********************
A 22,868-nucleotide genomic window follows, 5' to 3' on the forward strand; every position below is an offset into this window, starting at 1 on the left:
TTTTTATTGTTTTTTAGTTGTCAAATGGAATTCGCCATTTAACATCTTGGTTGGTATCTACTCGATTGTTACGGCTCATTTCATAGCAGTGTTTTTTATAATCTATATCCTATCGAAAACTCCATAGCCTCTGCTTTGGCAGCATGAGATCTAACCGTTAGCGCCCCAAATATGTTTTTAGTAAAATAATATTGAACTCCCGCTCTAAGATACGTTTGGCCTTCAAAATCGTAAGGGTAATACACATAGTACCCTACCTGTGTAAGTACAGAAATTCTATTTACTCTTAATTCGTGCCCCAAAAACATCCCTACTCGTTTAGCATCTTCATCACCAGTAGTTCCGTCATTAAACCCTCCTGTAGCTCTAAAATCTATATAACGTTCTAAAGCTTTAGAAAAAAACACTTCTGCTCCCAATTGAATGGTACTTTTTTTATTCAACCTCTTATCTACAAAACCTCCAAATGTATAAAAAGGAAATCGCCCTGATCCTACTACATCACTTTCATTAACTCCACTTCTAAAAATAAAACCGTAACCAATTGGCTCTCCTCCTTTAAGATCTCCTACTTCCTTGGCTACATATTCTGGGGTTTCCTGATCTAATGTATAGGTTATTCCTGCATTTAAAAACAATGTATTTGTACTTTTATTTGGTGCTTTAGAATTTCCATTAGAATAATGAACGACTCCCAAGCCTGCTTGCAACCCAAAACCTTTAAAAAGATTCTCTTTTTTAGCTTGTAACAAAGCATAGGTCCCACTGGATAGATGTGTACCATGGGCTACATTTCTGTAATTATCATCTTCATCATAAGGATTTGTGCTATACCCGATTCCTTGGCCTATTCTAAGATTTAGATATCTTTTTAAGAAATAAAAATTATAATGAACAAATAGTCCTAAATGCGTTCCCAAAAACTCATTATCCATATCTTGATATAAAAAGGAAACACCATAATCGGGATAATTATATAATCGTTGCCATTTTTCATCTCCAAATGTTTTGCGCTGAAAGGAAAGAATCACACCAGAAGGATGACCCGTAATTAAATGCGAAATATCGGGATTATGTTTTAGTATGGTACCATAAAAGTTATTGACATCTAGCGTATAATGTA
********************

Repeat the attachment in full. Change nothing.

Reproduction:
A 22,868-nucleotide genomic window follows, 5' to 3' on the forward strand; every position below is an offset into this window, starting at 1 on the left:
TTTTTATTGTTTTTTAGTTGTCAAATGGAATTCGCCATTTAACATCTTGGTTGGTATCTACTCGATTGTTACGGCTCATTTCATAGCAGTGTTTTTTATAATCTATATCCTATCGAAAACTCCATAGCCTCTGCTTTGGCAGCATGAGATCTAACCGTTAGCGCCCCAAATATGTTTTTAGTAAAATAATATTGAACTCCCGCTCTAAGATACGTTTGGCCTTCAAAATCGTAAGGGTAATACACATAGTACCCTACCTGTGTAAGTACAGAAATTCTATTTACTCTTAATTCGTGCCCCAAAAACATCCCTACTCGTTTAGCATCTTCATCACCAGTAGTTCCGTCATTAAACCCTCCTGTAGCTCTAAAATCTATATAACGTTCTAAAGCTTTAGAAAAAAACACTTCTGCTCCCAATTGAATGGTACTTTTTTTATTCAACCTCTTATCTACAAAACCTCCAAATGTATAAAAAGGAAATCGCCCTGATCCTACTACATCACTTTCATTAACTCCACTTCTAAAAATAAAACCGTAACCAATTGGCTCTCCTCCTTTAAGATCTCCTACTTCCTTGGCTACATATTCTGGGGTTTCCTGATCTAATGTATAGGTTATTCCTGCATTTAAAAACAATGTATTTGTACTTTTATTTGGTGCTTTAGAATTTCCATTAGAATAATGAACGACTCCCAAGCCTGCTTGCAACCCAAAACCTTTAAAAAGATTCTCTTTTTTAGCTTGTAACAAAGCATAGGTCCCACTGGATAGATGTGTACCATGGGCTACATTTCTGTAATTATCATCTTCATCATAAGGATTTGTGCTATACCCGATTCCTTGGCCTATTCTAAGATTTAGATATCTTTTTAAGAAATAAAAATTATAATGAACAAATAGTCCTAAATGCGTTCCCAAAAACTCATTATCCATATCTTGATATAAAAAGGAAACACCATAATCGGGATAATTATATAATCGTTGCCATTTTTCATCTCCAAATGTTTTGCGCTGAAAGGAAAGAATCACACCAGAAGGATGACCCGTAATTAAATGCGAAATATCGGGATTATGTTTTAGTATGGTACCATAAAAGTTATTGACATCTAGCGTATAATGTA